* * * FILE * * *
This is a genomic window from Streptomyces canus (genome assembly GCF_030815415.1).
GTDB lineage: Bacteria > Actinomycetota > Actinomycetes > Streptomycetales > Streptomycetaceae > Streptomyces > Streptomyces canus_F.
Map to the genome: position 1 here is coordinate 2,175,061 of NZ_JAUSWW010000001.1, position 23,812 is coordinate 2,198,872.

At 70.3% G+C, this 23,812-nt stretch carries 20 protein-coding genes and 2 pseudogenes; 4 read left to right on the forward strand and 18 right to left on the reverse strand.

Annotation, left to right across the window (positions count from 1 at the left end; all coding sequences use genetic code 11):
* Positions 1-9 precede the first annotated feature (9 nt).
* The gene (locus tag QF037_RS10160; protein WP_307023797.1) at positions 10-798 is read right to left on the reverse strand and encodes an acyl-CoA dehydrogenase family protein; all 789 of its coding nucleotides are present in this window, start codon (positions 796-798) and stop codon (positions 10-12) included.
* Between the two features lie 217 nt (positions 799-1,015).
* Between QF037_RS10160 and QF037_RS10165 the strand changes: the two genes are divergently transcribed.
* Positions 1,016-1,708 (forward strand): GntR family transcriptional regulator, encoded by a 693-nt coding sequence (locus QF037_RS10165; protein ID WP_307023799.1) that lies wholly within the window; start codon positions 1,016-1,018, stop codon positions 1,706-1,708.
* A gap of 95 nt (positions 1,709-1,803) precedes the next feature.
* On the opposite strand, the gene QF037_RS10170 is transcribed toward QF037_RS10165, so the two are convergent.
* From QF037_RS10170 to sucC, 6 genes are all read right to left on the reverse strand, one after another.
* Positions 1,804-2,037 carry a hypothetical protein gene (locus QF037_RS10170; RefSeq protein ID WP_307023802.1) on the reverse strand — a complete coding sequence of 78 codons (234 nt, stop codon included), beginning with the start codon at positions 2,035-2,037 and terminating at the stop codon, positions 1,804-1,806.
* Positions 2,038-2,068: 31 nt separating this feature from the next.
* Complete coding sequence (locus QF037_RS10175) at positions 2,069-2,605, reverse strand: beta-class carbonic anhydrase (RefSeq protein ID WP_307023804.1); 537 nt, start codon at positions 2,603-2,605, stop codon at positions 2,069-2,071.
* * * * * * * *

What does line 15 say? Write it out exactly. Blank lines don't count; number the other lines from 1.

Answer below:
* Positions 2,038-2,068: 31 nt separating this feature from the next.